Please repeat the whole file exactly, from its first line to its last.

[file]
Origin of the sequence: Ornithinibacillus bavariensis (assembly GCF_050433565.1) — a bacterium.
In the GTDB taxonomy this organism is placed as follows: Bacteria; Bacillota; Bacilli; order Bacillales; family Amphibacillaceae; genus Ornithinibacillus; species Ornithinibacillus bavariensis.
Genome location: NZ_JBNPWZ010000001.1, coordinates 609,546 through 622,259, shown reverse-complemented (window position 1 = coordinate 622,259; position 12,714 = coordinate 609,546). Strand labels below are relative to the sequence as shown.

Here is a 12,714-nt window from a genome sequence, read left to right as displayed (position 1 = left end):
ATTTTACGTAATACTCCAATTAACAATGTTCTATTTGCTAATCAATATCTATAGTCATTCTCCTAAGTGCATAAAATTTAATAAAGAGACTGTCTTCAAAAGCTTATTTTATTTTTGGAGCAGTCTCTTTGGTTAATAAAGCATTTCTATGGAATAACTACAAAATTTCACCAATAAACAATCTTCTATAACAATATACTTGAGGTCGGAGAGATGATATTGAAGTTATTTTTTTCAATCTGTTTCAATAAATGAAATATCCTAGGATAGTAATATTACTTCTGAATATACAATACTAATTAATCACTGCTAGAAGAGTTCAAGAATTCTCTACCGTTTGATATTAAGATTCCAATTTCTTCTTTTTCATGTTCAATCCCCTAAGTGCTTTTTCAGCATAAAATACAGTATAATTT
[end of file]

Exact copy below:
Origin of the sequence: Ornithinibacillus bavariensis (assembly GCF_050433565.1) — a bacterium.
In the GTDB taxonomy this organism is placed as follows: Bacteria; Bacillota; Bacilli; order Bacillales; family Amphibacillaceae; genus Ornithinibacillus; species Ornithinibacillus bavariensis.
Genome location: NZ_JBNPWZ010000001.1, coordinates 609,546 through 622,259, shown reverse-complemented (window position 1 = coordinate 622,259; position 12,714 = coordinate 609,546). Strand labels below are relative to the sequence as shown.

Here is a 12,714-nt window from a genome sequence, read left to right as displayed (position 1 = left end):
ATTTTACGTAATACTCCAATTAACAATGTTCTATTTGCTAATCAATATCTATAGTCATTCTCCTAAGTGCATAAAATTTAATAAAGAGACTGTCTTCAAAAGCTTATTTTATTTTTGGAGCAGTCTCTTTGGTTAATAAAGCATTTCTATGGAATAACTACAAAATTTCACCAATAAACAATCTTCTATAACAATATACTTGAGGTCGGAGAGATGATATTGAAGTTATTTTTTTCAATCTGTTTCAATAAATGAAATATCCTAGGATAGTAATATTACTTCTGAATATACAATACTAATTAATCACTGCTAGAAGAGTTCAAGAATTCTCTACCGTTTGATATTAAGATTCCAATTTCTTCTTTTTCATGTTCAATCCCCTAAGTGCTTTTTCAGCATAAAATACAGTATAATTT